You can’t persuade most people and you shouldn’t try. Most people don’t want what you have to sell. Most sales calls end in failure because the product isn’t right for the person across the table.
Your job isn’t to persuade any person on the merits of your product. Your job is to identify the problems encountered by a certain group of people and deliver a product that addresses this problem. Not only will these people share a problem in common, but they’ll also share a mindset about how they view the problem and potential methods to solve it.
In our Western culture, there are no problems experienced by the majority. Problems are niche. They’re broken down into fragmented markets. My problem may be grip strength: it’s the weak link in my chain when I work out at the gym. My problem may be that I want to find a hot drink to get hooked on that doesn’t contain caffeine and projects a message to the world which makes my cohort think I’m cool.
Persuade one person that you have the solution to their problem
You can create a product which focuses on improving grip strength. When you do, your job isn’t to convince all people that they should buy your product to improve their grip. Your job is to find the people who recognise they have a grip problem and want to solving it. Your job of persuasion is to convince this person that your product solves their problem.
Along the way, you’ll encounter much more rejection than acceptance whilst you attempt to uncover members of your audience. Here’s where many salesmen and women trip up. They’re trained to have a pre-prepared list of answers to frequent objections. The aim is supposedly to overcome each until the prospect is empty of objections and left with no option but to buy.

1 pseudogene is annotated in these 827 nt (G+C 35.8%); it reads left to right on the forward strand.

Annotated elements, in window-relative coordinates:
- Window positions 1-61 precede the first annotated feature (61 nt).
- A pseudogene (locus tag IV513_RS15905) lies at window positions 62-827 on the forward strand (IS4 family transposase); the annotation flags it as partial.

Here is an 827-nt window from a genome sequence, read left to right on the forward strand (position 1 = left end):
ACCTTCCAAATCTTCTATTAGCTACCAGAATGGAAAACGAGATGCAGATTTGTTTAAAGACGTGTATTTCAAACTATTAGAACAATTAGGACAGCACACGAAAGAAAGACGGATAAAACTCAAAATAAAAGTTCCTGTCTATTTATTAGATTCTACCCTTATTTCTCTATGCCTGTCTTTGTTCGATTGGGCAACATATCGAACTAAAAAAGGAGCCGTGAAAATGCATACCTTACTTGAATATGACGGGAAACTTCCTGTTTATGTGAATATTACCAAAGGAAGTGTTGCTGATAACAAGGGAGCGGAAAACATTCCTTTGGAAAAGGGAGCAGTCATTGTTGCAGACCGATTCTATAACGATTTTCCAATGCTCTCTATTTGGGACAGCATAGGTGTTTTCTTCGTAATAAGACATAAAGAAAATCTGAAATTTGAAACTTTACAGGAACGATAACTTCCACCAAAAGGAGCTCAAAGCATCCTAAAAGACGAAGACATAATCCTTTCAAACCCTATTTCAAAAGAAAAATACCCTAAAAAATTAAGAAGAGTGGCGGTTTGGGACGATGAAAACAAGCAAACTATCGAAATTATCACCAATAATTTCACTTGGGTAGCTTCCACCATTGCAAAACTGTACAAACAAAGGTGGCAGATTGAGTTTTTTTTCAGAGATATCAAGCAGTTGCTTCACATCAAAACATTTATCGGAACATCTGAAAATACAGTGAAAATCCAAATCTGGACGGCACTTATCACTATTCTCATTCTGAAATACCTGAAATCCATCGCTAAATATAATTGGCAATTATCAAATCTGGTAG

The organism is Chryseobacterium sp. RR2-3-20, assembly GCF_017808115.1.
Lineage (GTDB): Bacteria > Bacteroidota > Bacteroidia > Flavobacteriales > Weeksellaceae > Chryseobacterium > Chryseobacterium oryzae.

This type of approach often misses the most important question. Before attempting to identify their objections to buying your product, first you need to prepare a question or two to uncover whether they have the problem that you attempt to solve (and acknowledge it as a problem).
The sales person normally enters a pitch designed to persuade the prospect on the merits of the problem. That approach is demoralising and a waste of energy and time, because you’ll encounter far more negativity than positivity.
Filtering out most people to find the right people
The goal of your opening questions with a prospect should be to uncover whether they look like the type of person that has the problem you attempt to solve. You want to do this as quickly as possible so that when you encounter people that aren’t your audience, which is most of the time, you waste as little of yours and their time as possible.
If I’m selling to bodybuilders looking to improve their grip strength, I might not be able to see the person to tell if they’re a bodybuilder (online sales, telephone, etc.). I need a question to identify whether they go to the gym regularly, and if they do, whether they’re a serious body builder. Only when they answer affirmatively to both questions do I proceed to persuade them on the merits of my product.
Frequent attempts to persuade the wrong type of person to buy your product is demoralising. Whenever I’m on a ‘rejection’ streak, I find it helpful to come back to this point and consider whether I’m trying to persuade the wrong people. More often than not I am and I need to get back to filtering.